What do the Spanish make of our Poppy Day?

0

HOW rapidly time passes as we grow older!  Why Easter seems like only yesterday, and yet October has now passed and Poppy Day already upon us!

I often wonder what our Spanish hosts make of our apparent infatuation with this small red flower, and from such conversations as I’ve had, many seem to be of the mistaken opinion that we’re merely revelling in the past; celebrating the achievements of a once powerful British Empire.

And some I’ve recently spoken to had even concluded it was related to our anticipated departure from Europe!

But all this of course is far from the truth.  For whilst there may indeed be an element of celebration that we have been spared to live our lives in freedom, the primary consideration of Remembrance-tide is that of gratitude to the many thousands who over the years have given themselves to ensure we have that freedom.

The efforts, the pain, the suffering and sacrifice of so many, not just in two World Wars, but even now as they seek to protect us from much of the potential horror of modern terrorism, surely deserves our gratitude, our donations and a little at least, of our time as we remember them at the Services held in conjunction with the Royal British Legion for Armistice Day on November 11 and on Remembrance Sunday, which this year is the following day.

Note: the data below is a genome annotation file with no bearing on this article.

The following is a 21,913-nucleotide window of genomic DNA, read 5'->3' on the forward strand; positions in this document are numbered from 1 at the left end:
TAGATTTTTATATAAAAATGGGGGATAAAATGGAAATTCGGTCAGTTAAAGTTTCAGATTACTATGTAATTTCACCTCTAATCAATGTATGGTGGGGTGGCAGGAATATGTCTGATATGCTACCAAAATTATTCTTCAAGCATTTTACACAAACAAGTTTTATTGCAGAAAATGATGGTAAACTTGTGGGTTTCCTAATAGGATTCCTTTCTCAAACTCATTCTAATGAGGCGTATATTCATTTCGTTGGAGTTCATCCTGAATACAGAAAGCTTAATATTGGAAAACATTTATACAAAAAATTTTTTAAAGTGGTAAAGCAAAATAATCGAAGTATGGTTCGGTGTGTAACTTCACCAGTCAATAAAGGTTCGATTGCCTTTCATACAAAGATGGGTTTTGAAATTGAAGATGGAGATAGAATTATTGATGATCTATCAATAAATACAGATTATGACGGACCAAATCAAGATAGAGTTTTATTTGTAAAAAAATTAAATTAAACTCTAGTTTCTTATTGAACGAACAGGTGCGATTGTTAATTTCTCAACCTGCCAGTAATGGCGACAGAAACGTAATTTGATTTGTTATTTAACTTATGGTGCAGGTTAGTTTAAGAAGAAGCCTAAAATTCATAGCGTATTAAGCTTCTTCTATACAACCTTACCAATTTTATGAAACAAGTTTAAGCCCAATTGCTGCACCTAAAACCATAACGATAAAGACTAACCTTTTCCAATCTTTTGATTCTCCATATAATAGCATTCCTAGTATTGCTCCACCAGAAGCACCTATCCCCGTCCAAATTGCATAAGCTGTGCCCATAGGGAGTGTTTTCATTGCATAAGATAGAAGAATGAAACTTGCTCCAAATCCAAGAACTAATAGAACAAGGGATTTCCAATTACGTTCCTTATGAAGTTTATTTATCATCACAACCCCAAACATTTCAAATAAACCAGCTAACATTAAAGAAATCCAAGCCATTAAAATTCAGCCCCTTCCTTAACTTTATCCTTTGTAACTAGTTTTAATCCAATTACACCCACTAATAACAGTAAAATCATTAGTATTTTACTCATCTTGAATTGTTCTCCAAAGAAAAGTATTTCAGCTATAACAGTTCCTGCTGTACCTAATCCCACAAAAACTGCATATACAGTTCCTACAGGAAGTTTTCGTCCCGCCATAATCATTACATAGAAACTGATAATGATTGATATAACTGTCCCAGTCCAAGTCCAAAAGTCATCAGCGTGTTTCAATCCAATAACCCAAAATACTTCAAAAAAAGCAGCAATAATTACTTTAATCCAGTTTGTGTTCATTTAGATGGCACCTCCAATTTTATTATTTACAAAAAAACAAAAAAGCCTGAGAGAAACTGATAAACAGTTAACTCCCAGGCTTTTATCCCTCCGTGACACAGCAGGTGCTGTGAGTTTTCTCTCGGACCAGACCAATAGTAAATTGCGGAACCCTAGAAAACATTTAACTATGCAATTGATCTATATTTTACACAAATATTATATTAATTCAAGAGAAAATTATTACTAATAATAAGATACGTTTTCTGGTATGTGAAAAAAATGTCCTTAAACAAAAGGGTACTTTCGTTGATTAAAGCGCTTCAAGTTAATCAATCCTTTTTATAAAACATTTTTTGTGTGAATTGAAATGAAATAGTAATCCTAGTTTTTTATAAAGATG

And as on Armistice Day we listen again to that reading from the 15th chapter of John’s Gospel: “Greater love has no man than this, that he lay down his life for his friends”, I’m sure that many will rightly reflect, not just on those of the armed forces who gave their lives on our behalf, but also on all those we love who are no longer with us, remembering their lives too with gratitude.

And for those of us who are Christians, we will necessarily be reminded of the love of Jesus himself, the original author of these words, spoken as he prepared to give his life to win our eternal freedom from the consequences of all the wrong things we so often do.

So let’s now wear our poppies with pride and gratefully remember all to whom we owe so much.

 

LEAVE A COMMENT

Please enter your comment!
Please enter your name here

We welcome comments from readers on our website and across our social networks. We invite you to discuss issues and share your views and we encourage robust debate and criticism provided it is civil.

However we reserve the right to reject or edit comments that:

• Contain offensive language
• Include personal attacks of any kind
• Are likely to offend or target any ethnic, racial, nationality or religious group
• Are homophobic, transphobic, sexist, offensive or obscene
• Contain spam or include links to other sites
• Are clearly off topic
• Impersonate an individual or organisation, are fraudulent, defamatory of any person, threatening or invasive of another’s privacy or otherwise illegal
• Are trolling or threatening
• Promote, advertise or solicit the sale of any goods or services

You grant us a non-exclusive, royalty-free, perpetual, worldwide licence to republish any material you submit to us, without limitation, in any format.